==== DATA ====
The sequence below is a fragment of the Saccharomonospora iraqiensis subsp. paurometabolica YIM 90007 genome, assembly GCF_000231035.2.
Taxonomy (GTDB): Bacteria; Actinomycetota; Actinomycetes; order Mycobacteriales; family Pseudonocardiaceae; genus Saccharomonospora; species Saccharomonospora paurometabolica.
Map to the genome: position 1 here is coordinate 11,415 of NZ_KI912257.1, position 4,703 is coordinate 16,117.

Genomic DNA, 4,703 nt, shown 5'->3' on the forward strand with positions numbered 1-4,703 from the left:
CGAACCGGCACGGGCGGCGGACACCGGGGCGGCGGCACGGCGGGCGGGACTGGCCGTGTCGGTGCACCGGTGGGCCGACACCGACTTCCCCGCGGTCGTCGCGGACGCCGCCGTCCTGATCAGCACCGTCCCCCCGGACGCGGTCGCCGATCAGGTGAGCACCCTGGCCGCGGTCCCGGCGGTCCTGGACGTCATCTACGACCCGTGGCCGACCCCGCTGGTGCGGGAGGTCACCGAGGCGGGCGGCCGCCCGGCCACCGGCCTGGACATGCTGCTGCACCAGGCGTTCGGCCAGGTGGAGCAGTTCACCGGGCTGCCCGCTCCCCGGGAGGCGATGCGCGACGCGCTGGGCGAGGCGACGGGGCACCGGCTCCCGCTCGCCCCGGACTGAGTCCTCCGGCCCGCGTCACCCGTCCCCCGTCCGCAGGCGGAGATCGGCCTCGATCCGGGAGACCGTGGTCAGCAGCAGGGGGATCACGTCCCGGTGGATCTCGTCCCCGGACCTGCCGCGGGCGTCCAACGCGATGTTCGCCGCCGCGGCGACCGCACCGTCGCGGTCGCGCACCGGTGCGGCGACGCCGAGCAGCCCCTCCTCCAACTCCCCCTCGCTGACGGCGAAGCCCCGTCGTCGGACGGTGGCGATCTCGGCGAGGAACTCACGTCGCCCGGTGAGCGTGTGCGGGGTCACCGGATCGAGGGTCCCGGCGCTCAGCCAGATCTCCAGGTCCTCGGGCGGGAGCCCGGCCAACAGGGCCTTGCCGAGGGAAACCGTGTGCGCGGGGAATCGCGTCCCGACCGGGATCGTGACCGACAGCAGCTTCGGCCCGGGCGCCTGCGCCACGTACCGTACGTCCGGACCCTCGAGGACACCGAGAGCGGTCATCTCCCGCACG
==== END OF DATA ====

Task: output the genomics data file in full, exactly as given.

The sequence below is a fragment of the Saccharomonospora iraqiensis subsp. paurometabolica YIM 90007 genome, assembly GCF_000231035.2.
Taxonomy (GTDB): Bacteria; Actinomycetota; Actinomycetes; order Mycobacteriales; family Pseudonocardiaceae; genus Saccharomonospora; species Saccharomonospora paurometabolica.
Map to the genome: position 1 here is coordinate 11,415 of NZ_KI912257.1, position 4,703 is coordinate 16,117.

Genomic DNA, 4,703 nt, shown 5'->3' on the forward strand with positions numbered 1-4,703 from the left:
CGAACCGGCACGGGCGGCGGACACCGGGGCGGCGGCACGGCGGGCGGGACTGGCCGTGTCGGTGCACCGGTGGGCCGACACCGACTTCCCCGCGGTCGTCGCGGACGCCGCCGTCCTGATCAGCACCGTCCCCCCGGACGCGGTCGCCGATCAGGTGAGCACCCTGGCCGCGGTCCCGGCGGTCCTGGACGTCATCTACGACCCGTGGCCGACCCCGCTGGTGCGGGAGGTCACCGAGGCGGGCGGCCGCCCGGCCACCGGCCTGGACATGCTGCTGCACCAGGCGTTCGGCCAGGTGGAGCAGTTCACCGGGCTGCCCGCTCCCCGGGAGGCGATGCGCGACGCGCTGGGCGAGGCGACGGGGCACCGGCTCCCGCTCGCCCCGGACTGAGTCCTCCGGCCCGCGTCACCCGTCCCCCGTCCGCAGGCGGAGATCGGCCTCGATCCGGGAGACCGTGGTCAGCAGCAGGGGGATCACGTCCCGGTGGATCTCGTCCCCGGACCTGCCGCGGGCGTCCAACGCGATGTTCGCCGCCGCGGCGACCGCACCGTCGCGGTCGCGCACCGGTGCGGCGACGCCGAGCAGCCCCTCCTCCAACTCCCCCTCGCTGACGGCGAAGCCCCGTCGTCGGACGGTGGCGATCTCGGCGAGGAACTCACGTCGCCCGGTGAGCGTGTGCGGGGTCACCGGATCGAGGGTCCCGGCGCTCAGCCAGATCTCCAGGTCCTCGGGCGGGAGCCCGGCCAACAGGGCCTTGCCGAGGGAAACCGTGTGCGCGGGGAATCGCGTCCCGACCGGGATCGTGACCGACAGCAGCTTCGGCCCGGGCGCCTGCGCCACGTACCGTACGTCCGGACCCTCGAGGACACCGAGAGCGGTCATCTCCCGCACG